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How linguistic racism can hinder your academic career: podcast

Linguistic racism on campus is affecting international students and researchers mental health, career prospects and motivation, experts say.

“On Australian campuses, linguistic racism happens in the form of social exclusion, interpersonal and institutional rejections and other microaggressions," Curtin University associate professor Dr Sender Dovchin told Campus Review.

Dovchin recently conducted a study on linguistic racism, which designates racism based on how one speaks and writes certain languages and dialects, and found it is pervasive across Australia.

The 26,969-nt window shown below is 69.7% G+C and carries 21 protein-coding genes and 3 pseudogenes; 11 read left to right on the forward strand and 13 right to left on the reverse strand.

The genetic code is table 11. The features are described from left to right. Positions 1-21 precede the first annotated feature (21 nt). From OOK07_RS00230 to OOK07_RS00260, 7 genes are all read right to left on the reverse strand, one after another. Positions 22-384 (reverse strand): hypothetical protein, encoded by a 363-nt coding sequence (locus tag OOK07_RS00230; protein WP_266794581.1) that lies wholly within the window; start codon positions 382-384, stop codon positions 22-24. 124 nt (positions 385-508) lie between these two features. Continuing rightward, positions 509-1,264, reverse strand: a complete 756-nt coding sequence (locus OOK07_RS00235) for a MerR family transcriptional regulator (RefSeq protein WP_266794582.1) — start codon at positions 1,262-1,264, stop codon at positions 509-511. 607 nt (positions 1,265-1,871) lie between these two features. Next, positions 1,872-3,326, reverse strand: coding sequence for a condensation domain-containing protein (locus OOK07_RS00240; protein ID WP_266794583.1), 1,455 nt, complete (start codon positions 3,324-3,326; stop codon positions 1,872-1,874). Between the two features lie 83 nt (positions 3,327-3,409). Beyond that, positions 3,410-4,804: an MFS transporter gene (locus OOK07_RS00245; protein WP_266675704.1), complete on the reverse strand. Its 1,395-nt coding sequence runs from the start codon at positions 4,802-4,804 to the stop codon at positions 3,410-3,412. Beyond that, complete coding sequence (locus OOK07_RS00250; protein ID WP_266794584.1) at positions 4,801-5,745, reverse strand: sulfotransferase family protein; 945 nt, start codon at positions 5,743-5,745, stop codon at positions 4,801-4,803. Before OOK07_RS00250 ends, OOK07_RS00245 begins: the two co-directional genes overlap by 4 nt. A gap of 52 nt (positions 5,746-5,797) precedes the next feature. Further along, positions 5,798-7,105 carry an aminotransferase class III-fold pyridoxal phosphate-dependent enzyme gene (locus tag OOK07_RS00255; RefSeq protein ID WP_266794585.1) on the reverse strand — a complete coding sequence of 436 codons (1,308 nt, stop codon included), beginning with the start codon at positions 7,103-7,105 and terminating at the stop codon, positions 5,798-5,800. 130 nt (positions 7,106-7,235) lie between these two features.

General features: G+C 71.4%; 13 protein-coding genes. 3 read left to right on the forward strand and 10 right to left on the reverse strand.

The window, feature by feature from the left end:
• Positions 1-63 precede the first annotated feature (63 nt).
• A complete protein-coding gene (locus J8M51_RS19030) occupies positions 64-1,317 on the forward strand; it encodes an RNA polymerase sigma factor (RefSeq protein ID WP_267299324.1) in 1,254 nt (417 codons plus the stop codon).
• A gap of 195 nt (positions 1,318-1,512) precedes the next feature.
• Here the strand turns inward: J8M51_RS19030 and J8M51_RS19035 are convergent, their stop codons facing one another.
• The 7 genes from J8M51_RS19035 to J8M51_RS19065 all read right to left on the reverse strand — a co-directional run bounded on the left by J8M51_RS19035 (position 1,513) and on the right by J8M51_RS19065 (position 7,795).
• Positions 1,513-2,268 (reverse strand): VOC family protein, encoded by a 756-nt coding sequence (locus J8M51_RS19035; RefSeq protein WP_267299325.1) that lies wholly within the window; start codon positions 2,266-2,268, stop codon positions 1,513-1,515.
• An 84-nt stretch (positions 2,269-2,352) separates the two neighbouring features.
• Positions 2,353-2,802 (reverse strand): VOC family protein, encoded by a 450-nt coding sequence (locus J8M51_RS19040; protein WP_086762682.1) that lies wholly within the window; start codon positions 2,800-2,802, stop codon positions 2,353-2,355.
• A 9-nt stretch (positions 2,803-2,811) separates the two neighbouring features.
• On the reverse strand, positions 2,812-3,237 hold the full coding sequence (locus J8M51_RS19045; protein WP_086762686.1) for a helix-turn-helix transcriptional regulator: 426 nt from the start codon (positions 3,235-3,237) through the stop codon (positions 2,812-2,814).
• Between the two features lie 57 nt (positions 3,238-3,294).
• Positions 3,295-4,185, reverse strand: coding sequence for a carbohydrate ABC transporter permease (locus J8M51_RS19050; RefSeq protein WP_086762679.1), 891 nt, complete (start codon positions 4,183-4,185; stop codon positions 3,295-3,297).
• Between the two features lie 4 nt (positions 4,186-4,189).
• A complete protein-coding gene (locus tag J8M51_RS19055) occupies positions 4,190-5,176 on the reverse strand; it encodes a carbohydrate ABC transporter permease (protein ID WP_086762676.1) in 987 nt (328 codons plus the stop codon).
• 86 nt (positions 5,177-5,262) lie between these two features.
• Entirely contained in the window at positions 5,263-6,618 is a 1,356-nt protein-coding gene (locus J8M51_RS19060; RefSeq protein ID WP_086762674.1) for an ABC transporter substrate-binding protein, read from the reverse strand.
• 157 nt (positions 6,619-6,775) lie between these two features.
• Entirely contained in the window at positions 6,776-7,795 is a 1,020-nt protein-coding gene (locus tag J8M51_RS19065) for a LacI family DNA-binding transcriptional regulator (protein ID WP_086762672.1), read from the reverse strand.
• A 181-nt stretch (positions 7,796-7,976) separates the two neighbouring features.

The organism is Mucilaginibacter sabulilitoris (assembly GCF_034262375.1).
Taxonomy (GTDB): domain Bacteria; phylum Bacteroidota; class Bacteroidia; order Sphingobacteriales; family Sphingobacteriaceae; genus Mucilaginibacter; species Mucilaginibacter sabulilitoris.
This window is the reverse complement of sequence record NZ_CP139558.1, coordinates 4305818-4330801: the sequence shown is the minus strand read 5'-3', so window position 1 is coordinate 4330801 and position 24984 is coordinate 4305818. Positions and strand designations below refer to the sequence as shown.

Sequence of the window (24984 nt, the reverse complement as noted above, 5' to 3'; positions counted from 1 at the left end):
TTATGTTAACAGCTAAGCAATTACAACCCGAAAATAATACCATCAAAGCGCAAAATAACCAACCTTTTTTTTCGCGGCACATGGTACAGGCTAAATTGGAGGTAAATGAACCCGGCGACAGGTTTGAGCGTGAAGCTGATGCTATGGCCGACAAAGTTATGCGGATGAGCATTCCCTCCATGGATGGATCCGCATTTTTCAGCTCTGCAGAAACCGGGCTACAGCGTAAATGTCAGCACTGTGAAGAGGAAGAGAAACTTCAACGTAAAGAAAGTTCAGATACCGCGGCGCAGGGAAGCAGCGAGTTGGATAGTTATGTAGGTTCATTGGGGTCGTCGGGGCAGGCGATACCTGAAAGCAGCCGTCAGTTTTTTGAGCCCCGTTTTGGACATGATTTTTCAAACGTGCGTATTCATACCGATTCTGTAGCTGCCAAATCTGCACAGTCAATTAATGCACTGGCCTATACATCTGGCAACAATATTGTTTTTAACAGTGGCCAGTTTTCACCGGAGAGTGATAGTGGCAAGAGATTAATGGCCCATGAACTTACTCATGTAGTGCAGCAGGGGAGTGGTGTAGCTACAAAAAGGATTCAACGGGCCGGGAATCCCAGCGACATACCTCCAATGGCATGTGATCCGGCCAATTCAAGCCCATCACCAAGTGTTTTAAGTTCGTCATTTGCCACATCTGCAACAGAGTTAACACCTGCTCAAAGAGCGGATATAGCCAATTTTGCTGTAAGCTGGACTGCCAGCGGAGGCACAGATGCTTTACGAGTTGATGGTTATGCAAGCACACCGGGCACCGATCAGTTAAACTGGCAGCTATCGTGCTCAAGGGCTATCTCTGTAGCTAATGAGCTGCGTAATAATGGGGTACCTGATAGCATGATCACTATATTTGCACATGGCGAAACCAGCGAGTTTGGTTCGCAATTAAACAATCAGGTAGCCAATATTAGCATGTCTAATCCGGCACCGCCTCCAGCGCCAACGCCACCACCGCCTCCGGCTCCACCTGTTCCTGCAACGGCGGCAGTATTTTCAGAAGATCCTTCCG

She says the most common occurrences include correcting someone’s English, leaving them aside in the classroom or mispronouncing their name.

“International students and academics start losing their confidence and develop foreign language anxiety, losing the ability to really focus on their academic ability," Dovchin.

Dovchin joined Campus Review to shed light on linguistic racism and how universities can address the issue.

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